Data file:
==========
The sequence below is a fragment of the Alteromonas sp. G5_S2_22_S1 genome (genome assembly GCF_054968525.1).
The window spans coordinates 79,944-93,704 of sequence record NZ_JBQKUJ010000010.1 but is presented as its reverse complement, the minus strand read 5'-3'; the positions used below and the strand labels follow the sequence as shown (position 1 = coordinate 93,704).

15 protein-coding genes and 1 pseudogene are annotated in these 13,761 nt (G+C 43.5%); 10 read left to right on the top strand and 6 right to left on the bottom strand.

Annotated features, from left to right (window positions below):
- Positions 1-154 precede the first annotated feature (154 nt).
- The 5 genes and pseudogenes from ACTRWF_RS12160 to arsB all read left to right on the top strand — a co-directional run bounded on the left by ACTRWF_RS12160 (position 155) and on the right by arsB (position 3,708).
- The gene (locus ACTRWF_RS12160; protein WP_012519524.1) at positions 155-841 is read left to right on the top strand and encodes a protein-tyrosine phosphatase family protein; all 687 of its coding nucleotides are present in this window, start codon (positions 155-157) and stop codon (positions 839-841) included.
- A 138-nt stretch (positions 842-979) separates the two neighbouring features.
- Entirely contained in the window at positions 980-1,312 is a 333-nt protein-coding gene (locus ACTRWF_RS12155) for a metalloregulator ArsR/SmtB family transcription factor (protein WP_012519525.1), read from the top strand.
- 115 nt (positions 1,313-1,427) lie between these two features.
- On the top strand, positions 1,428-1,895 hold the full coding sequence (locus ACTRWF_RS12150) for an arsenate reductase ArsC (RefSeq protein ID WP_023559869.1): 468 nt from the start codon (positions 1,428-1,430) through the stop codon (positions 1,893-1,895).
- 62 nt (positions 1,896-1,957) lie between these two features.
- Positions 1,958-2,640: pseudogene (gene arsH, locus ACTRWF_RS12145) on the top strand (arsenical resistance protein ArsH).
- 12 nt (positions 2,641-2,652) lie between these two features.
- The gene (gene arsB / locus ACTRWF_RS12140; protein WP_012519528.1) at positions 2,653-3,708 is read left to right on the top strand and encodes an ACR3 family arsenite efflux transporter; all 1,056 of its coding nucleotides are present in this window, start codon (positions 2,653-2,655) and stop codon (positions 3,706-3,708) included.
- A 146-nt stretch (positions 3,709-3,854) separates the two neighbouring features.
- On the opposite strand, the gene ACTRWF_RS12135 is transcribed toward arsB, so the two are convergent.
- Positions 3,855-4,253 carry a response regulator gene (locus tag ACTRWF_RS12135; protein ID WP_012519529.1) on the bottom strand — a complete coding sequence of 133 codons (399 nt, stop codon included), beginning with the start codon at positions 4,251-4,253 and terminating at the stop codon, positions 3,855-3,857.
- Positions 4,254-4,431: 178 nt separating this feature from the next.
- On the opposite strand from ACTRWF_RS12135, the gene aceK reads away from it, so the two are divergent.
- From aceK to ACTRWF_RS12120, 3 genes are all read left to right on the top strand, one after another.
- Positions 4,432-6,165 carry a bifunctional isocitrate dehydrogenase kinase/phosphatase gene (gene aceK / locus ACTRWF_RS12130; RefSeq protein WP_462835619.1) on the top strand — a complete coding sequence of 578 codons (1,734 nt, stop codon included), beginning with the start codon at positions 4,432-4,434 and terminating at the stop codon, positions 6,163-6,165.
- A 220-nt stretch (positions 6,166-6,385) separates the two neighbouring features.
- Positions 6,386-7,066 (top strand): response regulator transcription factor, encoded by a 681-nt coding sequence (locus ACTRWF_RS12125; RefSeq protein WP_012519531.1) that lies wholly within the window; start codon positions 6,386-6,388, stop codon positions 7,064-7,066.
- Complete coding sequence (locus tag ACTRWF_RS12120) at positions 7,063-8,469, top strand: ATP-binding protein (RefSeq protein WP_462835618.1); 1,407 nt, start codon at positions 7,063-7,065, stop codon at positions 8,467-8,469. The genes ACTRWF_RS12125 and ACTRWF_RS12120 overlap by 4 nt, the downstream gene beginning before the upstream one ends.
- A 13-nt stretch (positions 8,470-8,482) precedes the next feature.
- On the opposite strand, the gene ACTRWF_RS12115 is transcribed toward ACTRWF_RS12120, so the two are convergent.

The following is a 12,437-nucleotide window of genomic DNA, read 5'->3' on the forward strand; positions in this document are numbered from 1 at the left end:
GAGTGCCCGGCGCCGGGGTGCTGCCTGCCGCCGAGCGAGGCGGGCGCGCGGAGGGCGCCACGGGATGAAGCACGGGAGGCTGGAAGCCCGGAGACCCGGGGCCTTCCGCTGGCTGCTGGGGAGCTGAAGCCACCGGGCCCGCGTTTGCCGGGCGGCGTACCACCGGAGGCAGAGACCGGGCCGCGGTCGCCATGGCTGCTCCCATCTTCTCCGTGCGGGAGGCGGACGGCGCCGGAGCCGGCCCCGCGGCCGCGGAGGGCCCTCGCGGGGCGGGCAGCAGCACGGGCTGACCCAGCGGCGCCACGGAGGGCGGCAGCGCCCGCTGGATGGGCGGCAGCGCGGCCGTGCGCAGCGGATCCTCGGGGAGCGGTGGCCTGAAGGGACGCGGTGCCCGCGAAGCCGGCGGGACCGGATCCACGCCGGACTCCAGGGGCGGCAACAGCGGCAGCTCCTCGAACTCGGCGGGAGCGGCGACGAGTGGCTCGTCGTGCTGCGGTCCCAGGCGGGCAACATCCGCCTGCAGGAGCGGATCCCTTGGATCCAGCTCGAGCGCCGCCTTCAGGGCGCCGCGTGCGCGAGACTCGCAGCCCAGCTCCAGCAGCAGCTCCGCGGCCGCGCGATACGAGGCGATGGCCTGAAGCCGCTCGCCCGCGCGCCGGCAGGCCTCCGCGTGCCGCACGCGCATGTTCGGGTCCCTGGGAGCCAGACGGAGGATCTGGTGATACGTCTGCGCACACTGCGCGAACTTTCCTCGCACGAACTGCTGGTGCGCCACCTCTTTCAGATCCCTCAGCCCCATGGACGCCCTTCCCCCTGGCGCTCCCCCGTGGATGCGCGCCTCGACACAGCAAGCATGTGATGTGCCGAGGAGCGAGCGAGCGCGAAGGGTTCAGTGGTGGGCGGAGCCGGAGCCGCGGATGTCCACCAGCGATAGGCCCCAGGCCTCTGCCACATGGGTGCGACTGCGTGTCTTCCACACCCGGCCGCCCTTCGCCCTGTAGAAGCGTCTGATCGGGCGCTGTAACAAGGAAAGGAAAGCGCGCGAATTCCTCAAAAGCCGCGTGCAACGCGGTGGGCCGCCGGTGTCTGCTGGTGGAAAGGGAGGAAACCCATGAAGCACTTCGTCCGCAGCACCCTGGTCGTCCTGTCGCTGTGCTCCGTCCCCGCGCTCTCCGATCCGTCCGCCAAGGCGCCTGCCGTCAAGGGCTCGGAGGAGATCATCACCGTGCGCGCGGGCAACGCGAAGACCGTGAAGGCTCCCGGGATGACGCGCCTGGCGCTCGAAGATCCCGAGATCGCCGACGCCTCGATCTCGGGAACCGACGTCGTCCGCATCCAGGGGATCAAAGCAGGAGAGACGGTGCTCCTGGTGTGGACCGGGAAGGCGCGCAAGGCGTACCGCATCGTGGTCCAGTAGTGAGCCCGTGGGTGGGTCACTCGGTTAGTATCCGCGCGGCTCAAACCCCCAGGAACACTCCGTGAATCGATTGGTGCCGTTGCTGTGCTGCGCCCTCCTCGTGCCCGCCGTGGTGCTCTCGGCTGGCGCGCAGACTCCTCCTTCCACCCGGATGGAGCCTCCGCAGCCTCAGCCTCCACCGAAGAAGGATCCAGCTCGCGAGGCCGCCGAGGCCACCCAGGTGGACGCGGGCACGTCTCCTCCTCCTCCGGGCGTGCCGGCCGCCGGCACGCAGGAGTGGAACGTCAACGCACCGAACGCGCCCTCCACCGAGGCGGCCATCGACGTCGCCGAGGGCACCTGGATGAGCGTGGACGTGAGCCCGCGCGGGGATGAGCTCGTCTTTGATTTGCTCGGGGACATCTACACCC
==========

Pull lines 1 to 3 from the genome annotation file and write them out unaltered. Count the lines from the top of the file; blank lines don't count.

The sequence below is a fragment of the Alteromonas sp. G5_S2_22_S1 genome (genome assembly GCF_054968525.1).
The window spans coordinates 79,944-93,704 of sequence record NZ_JBQKUJ010000010.1 but is presented as its reverse complement, the minus strand read 5'-3'; the positions used below and the strand labels follow the sequence as shown (position 1 = coordinate 93,704).

15 protein-coding genes and 1 pseudogene are annotated in these 13,761 nt (G+C 43.5%); 10 read left to right on the top strand and 6 right to left on the bottom strand.